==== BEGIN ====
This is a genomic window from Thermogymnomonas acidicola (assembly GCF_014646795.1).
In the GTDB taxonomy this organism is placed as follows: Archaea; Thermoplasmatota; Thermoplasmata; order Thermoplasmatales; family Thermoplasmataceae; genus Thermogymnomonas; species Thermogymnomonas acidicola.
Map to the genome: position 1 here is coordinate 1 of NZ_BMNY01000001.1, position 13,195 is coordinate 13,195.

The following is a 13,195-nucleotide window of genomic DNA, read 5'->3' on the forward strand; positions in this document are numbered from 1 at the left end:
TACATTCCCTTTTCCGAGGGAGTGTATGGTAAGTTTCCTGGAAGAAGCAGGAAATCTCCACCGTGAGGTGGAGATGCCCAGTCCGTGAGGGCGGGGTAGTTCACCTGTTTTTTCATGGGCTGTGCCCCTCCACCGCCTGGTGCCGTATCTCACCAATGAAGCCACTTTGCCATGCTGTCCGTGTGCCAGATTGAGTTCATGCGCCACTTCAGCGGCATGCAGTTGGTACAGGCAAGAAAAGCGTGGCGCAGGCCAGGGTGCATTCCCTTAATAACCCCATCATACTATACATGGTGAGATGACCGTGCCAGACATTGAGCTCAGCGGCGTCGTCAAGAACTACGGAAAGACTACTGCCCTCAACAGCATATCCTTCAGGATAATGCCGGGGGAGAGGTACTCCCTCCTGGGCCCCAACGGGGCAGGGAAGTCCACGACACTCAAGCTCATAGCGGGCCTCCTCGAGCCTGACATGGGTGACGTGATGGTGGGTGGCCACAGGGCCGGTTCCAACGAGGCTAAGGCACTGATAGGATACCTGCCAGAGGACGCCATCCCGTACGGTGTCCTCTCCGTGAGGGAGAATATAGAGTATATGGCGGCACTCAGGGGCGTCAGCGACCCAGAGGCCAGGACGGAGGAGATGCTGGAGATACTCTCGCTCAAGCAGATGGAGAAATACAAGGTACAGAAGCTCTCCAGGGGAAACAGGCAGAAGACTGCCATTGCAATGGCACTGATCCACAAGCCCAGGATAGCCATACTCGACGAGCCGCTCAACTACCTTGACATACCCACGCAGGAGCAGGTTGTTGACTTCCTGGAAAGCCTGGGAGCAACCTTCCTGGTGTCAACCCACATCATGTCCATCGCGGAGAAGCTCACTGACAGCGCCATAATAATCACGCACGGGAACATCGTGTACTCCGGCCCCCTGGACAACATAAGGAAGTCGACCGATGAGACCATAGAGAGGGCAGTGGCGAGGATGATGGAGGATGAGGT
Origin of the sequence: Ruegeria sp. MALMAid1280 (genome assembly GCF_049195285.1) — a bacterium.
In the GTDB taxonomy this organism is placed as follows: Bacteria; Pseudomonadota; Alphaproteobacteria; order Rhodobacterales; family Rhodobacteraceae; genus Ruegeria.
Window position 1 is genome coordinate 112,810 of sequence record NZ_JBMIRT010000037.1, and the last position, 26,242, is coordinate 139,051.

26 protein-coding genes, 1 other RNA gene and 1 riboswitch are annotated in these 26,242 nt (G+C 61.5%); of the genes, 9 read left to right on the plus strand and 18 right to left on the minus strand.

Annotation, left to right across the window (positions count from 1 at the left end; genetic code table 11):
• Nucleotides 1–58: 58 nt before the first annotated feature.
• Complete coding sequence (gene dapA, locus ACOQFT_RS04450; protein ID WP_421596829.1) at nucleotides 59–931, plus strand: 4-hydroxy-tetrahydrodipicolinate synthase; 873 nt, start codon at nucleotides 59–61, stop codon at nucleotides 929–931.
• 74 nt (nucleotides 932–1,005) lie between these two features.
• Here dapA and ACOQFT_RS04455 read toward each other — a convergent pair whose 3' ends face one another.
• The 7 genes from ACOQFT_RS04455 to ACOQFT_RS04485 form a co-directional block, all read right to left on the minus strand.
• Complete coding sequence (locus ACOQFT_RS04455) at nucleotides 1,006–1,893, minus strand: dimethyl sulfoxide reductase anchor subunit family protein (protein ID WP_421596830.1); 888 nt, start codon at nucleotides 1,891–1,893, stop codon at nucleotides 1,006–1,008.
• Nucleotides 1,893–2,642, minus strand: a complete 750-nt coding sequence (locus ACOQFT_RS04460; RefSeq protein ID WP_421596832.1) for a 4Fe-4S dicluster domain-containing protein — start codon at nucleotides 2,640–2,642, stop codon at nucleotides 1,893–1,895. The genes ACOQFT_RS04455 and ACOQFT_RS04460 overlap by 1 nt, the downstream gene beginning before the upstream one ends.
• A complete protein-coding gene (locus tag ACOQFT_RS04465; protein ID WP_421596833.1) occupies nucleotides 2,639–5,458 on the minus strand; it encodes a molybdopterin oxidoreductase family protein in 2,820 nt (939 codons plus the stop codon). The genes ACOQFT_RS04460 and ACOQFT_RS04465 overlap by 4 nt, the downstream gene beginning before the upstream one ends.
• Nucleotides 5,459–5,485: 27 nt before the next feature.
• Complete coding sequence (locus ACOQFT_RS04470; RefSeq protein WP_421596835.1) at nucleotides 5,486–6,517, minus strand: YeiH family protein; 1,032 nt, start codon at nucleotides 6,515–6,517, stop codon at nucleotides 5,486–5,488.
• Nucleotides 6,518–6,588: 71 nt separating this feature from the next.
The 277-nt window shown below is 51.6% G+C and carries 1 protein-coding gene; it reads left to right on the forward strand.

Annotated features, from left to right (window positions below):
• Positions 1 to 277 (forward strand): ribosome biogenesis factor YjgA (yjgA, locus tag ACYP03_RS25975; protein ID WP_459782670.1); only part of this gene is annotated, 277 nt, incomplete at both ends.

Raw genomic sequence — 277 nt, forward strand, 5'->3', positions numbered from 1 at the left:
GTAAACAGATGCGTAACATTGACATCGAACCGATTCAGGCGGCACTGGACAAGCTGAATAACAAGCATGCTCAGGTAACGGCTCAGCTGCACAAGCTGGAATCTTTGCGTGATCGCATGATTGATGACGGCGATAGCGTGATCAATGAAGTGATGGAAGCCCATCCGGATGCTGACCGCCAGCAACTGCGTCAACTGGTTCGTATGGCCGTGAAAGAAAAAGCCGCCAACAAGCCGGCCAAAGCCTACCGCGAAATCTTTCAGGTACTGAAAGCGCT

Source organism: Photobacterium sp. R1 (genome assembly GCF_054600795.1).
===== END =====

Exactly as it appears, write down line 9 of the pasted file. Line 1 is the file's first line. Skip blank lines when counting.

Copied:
26 protein-coding genes, 1 other RNA gene and 1 riboswitch are annotated in these 26,242 nt (G+C 61.5%); of the genes, 9 read left to right on the plus strand and 18 right to left on the minus strand.